Herewith our survey of law and legal institutions in the Trobriand Islands comes to an end. In its course we have reached a number of conclusions about the existence of positive and elastic and yet binding obligations, which correspond to the civil law in more developed cultures; about the influence of reciprocity, public enactment and the systematic incidence of such obligations, which supply their main binding forces; about the negative rulings of law, the tribal prohibitions and taboos, which we have found as elastic and adaptable as the positive rules although fulfilling a different function. We were also able to suggest a new classification of the rules of custom and tradition; a revised definition of law as a special class of customary rules and to indicate further sub-divisions within the body of law itself. In this, besides the main division between quasi-civil and quasi-criminal we found that a distinction must be made between the various grades of law which can be arranged into a hierarchy from the statutes of main legitimate law, through legally tolerated usages down to evasions and traditional methods of flouting the law. We also had to discriminate between a number of distinct systems which together form the body of tribal law such as Mother-right and Father-love, political organization and magical influence, systems which at times enter into conflict, arrive at compromises and re-adjustments. There is no need to go further into detail about all this, for our conclusions were both substantiated with evidence and discussed theoretically at length.


    But it is worth while to realize once more that throughout our discussion we found the real problem not in bald enumeration of rules, but in the ways and means by which these are carried out. Most instructive we found the study of the life situations which call for a given rule, the manner in which this is handled by the people concerned, the reaction of the community at large, the consequences of fulfilment or neglect. All this, which could be called the cultural-context of a primitive system of rules is equally important, if not more so, than the mere recital of a fictitious native corpus iuris[28] codified into the ethnographer's note-book as the result of question and answer, in the hearsay method of field-work.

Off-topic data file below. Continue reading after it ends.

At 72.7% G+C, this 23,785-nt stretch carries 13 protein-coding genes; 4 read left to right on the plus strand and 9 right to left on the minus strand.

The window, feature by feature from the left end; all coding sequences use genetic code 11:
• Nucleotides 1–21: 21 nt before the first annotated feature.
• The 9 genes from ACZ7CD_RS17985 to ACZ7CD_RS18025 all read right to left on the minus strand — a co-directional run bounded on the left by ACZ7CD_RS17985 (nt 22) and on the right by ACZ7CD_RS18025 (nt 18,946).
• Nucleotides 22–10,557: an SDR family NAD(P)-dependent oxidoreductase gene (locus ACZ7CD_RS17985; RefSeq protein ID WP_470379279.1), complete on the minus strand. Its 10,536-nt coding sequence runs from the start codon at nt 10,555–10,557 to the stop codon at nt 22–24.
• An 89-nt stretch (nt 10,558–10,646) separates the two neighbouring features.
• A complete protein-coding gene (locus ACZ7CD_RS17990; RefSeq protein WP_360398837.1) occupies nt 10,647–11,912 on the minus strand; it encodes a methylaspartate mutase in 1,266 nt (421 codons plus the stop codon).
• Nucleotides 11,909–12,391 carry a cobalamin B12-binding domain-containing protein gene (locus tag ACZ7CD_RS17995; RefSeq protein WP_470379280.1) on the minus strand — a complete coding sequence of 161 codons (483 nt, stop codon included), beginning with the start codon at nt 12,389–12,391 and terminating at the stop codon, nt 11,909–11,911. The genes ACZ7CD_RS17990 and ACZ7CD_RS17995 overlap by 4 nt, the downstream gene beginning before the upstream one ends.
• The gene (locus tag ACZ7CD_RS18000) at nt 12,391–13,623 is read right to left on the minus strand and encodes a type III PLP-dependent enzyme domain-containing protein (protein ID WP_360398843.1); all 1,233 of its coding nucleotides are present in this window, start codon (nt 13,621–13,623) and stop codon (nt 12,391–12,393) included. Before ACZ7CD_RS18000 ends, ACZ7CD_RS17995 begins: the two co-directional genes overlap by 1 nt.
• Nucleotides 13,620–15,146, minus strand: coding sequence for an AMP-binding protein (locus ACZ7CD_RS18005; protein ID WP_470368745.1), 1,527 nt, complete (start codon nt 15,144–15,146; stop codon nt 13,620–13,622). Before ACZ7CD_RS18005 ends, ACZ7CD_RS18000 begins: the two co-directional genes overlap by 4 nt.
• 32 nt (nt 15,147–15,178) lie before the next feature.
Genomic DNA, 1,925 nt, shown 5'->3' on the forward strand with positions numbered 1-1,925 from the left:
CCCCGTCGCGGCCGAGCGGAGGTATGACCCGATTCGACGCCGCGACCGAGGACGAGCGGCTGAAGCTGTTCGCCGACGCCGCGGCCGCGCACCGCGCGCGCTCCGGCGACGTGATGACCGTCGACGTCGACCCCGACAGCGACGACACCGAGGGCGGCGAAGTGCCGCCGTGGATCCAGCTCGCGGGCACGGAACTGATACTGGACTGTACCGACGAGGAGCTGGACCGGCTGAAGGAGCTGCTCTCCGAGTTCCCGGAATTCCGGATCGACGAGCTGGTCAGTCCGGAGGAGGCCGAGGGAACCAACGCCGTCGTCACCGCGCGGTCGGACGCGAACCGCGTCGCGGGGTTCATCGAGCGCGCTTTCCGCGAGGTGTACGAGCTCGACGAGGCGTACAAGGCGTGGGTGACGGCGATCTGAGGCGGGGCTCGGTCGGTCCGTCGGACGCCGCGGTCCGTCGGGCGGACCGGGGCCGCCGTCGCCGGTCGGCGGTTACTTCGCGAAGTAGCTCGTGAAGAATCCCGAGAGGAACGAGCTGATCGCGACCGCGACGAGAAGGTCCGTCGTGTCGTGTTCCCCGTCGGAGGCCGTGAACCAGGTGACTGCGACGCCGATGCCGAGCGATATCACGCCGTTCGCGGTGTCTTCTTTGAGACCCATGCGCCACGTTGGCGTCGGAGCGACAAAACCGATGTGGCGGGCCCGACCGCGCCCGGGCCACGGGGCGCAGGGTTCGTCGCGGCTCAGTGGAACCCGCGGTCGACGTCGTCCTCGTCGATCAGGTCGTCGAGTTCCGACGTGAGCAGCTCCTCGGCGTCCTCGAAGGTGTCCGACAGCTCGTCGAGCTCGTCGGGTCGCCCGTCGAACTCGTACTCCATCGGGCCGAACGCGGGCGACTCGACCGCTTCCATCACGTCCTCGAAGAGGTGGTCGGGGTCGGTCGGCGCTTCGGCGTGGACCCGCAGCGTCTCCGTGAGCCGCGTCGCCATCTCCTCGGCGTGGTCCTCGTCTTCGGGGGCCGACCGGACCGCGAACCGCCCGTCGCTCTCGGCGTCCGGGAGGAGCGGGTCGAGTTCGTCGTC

With this we are demanding a new line of anthropological field-work: the study by direct observation of the rules of custom as they function in actual life. Such study reveals that the commandments of law and custom are always organically connected and not isolated; that their very nature consists in the many tentacles which they throw out into the context of social life; that they only exist in the chain of social transactions in which they are but a link. I maintain that the staccato manner in which most accounts of tribal life are given is the result of imperfect information, and that it is in fact incompatible with the general character of human life and the exigencies of social organization. A native tribe bound by a code of disconnected inorganic customs would fall to pieces under our very eyes.